The Urbaanbaatar City Walks are a series of pop-up events combining education and research on various topics related to the socio-spatial dimension of Ulaanbaatar city and based on many years of experience of exploring the city by foot. Theoretically and methodologically UCW base on concepts and working methods proposed by Kevin Lynch, Hidenobu Jinnai and the Ogino:knauss collective as well as works and research methods from fields of geography, cartography as well as linguistics. The outcome of such a mixed approach could be classified as an attempt to develop a form of locally-dedicated walking urban anthropology. Using a walking research methodology combining elements of different disciplines offers a unique in-depth perspective enabling exploration pf diverse Ulaanbaatar sights. By experiencing the city space and tissue first hand (or rather foot!) the UCW present an opportunity to improve the often insufficient knowledge of various city areas, the reasons behind their existence, understanding frictions between overlapping historical layers of the city or grasping the meaning behind specific buildings, spatial arrangements and other elements of the city tissue as well as their social and economical conditioning and implications. In doing so the UWC also attempt to humaniz the experience of everyday contact with the city space, all in order to provoke a more conscious approach to the urban environment.
Since 2014 I have pioneered in themed tours of Ulaanbaatar aiming to explore and share knowledge about the city, its atmosphere and inner logic. Today my inquiries concentrate mostly around issues of land use, planning, urban build up and housing policies (or rather their actual implementations), the city’s road network and other crucial infrastructure, public transport, social stratifiction, systemic exclusion and disenfranchisement, health and environmental questions (man-Nature coexistence, urban-generated pollution, animals in the city, sanitation, green areas etc.) as well as graphically mapping the city space, verbal and graphical narratives about the city and its populations and urban place making and place naming. At the moment I lead walks along several routes but am constantly working on developing new ones and am keen on designing new walks stemming from grounded research. I remain open to new ideas, suggestions and requests of tailoring tours to specific needs and interests.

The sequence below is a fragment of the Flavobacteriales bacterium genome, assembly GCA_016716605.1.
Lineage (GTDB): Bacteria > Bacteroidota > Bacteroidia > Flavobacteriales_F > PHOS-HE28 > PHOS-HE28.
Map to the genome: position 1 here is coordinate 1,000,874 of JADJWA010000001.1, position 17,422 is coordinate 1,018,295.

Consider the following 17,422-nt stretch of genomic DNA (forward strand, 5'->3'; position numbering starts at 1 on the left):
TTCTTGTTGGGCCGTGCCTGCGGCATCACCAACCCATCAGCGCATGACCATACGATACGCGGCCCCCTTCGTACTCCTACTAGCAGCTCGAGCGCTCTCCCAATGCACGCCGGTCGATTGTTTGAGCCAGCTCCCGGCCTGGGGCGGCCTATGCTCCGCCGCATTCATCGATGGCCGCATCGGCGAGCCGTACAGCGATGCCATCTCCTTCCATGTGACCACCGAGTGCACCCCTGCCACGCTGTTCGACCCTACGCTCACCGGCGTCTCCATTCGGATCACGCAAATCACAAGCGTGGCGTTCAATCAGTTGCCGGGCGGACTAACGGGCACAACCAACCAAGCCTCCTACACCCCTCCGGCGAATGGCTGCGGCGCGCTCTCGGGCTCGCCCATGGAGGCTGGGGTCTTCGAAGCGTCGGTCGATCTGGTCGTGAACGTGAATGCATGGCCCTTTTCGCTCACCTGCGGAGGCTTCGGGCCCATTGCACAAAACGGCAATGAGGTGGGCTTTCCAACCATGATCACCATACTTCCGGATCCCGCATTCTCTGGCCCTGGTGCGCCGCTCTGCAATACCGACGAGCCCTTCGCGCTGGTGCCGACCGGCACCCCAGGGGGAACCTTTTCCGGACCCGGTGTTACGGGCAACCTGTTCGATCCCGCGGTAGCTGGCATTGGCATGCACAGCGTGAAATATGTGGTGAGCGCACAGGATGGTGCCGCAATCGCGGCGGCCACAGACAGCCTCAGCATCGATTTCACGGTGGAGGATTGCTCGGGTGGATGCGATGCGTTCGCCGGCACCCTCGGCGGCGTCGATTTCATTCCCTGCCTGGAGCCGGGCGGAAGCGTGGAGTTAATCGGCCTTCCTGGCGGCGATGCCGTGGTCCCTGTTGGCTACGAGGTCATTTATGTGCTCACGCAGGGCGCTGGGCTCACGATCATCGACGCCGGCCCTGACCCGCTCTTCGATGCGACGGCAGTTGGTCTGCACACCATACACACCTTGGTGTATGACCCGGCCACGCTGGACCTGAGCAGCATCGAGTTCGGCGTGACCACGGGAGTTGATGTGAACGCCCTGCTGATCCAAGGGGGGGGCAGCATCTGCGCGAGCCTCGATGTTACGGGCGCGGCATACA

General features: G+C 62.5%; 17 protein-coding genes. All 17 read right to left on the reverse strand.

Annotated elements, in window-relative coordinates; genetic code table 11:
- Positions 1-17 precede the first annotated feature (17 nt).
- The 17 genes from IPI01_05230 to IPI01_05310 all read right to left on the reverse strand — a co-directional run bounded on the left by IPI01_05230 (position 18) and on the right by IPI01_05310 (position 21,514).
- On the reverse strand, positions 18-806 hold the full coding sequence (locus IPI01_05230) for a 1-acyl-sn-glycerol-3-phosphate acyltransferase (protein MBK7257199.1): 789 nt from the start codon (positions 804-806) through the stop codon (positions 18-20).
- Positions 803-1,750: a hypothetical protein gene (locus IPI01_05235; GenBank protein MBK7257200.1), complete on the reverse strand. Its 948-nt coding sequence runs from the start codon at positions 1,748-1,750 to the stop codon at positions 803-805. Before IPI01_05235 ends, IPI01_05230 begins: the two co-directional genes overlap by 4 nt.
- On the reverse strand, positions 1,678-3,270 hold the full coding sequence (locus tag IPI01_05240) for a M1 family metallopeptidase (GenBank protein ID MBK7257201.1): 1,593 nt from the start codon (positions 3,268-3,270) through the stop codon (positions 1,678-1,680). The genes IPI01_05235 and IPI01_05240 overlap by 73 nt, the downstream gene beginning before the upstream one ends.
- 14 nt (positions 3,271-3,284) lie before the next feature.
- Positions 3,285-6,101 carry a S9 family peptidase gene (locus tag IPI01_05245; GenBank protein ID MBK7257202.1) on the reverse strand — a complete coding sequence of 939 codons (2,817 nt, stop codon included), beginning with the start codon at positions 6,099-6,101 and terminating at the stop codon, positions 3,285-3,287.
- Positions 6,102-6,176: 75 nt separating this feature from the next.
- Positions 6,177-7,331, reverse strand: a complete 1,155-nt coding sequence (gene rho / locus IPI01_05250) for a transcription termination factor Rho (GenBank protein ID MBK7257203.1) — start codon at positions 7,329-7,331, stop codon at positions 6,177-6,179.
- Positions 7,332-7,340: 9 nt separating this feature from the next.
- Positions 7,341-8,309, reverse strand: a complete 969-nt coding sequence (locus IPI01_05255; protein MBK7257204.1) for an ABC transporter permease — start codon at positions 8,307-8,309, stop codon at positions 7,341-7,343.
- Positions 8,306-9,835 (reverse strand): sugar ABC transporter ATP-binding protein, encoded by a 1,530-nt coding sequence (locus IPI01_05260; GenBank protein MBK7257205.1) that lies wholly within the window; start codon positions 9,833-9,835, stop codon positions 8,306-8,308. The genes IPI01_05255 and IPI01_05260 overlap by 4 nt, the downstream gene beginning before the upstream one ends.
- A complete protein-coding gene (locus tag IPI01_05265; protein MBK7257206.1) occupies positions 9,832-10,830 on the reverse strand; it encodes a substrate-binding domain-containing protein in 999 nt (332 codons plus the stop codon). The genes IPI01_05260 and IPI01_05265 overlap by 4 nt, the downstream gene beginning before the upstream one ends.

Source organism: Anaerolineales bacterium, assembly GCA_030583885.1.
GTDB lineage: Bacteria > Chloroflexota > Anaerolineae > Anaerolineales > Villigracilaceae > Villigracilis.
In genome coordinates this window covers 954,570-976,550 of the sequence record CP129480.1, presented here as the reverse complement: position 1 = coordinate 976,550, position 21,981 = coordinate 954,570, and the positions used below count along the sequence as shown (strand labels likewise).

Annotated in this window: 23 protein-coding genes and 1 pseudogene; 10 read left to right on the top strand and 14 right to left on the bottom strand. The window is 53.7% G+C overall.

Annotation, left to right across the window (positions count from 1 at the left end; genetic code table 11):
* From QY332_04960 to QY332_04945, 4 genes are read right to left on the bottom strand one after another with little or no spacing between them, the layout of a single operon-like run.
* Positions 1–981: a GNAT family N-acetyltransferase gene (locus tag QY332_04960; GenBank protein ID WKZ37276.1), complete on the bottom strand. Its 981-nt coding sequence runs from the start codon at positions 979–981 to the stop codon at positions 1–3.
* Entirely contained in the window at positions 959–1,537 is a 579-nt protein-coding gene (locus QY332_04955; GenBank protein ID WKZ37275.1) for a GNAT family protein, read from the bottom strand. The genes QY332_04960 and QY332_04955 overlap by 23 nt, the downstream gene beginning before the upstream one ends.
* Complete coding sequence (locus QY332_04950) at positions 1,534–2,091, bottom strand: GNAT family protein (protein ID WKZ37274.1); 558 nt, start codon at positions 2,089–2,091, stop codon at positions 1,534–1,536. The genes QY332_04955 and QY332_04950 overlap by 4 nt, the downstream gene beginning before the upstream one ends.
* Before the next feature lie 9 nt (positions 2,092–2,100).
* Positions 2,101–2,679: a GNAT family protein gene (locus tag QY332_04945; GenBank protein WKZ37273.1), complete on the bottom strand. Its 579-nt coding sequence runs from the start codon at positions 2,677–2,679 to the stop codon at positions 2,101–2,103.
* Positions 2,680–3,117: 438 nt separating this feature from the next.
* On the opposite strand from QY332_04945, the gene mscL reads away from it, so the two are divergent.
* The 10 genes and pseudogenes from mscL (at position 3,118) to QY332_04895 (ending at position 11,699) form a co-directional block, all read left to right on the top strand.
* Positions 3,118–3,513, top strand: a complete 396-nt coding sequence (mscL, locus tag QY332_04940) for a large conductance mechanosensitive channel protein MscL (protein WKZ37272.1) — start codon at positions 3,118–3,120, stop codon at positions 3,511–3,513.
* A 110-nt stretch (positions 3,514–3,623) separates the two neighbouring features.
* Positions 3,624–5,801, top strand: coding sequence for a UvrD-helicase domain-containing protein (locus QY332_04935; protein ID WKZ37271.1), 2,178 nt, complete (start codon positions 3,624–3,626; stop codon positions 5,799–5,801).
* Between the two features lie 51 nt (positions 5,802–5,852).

The brief itinerary descriptions below are very general examples of how I weave each narrative and anchor it in a specific spatial context:
Selbe River – the Development of Ulaanbaatar’s Inner City
Going along the flow of the Selbe River the walk dives in time to track the importance of this neglected water body in the city’s development as well as define Ulaanbaatar’s inner city and investigate how its present structure developed from historical establishments.
Dari-Ekh ger khoroolol – City Vistas
This walk will take us through the residential district of Sansar and up the neighboring ger district of Dari-Ekh in an attempt to investigate the spatial regimes of today’s Ulaanbaatar and enjoy breath-taking vistas that Zaisan hill could never offer.
Bayanzürkh District – the Friendship Raion
This walk will take us through the open-air interiors of the Bayanzürkh District looking into how the history blends with modern development and uncovering some of Bayanzürkh’s hidden gems.
Industrial to religious to residential landscapes – components of the city
This walk utilizes the western end of the Ikh Toiruu to break down Ulaanbaatar’s spatial pattern according to the methodology developed by Kevin Lynch while experiencing the local city-scape varying from area to area.
Outdoor interiors, shortcuts and backstreets
The walk introduces areas and paths that allow looking under the seemingly unpleasant and anti-pedestrian face of Ulaanbaatar. Traversing some of the city’s most busy areas away from the busy streets offers a new perspective onto how to actually experience Ulaanbaatar, understand the logic behind its hectic build-up, enjoy both its peaceful courtyards and dirty backstreets, find your own way in the city’s bowels, save time and reduce stress.
InterRiver – the City’s Blind Spot
The InterRiver tour sets out to explore a somewhat inconspicuous but very curious chunk of Ulaanbaatar space – the belt of land squeezed between the Tuul and Dund gol rivers. Housing several kinds of middle- to upper-class residential districts, service centres, private schools all located at the Northern frontier of the Khan-Uul district in some ways this area could be understood as a self-contained, hybrid outpost of the infamous Zaisan neighbourhood.
Khoroolol – Prefabricated Futures
This tour flows through the most famous prefabricated residential districts of Ulaanbaatar – the 3rd and 4th Khoroolol. We will inquire into the strategies of urban permutations adjusted to the landscape, talk about gentrification, housing policies and the spatial distribution of services as well as experience a shock induced by the amount of advertising visual stimuli.
Ikh Toiruu – the Porous Fringe
This walk explores a corridor area encircling the outer centre of the city. Constructed and named to become Ulaanbaatar’s ring road, today the area fails to serve its function but fulfils several other important roles instead. The walk will lead us along the establishments surrounding Ikh Toiruu in order to uncover some of the untold truths about the area as well as pursue traits of the history of Ulaanbaatar.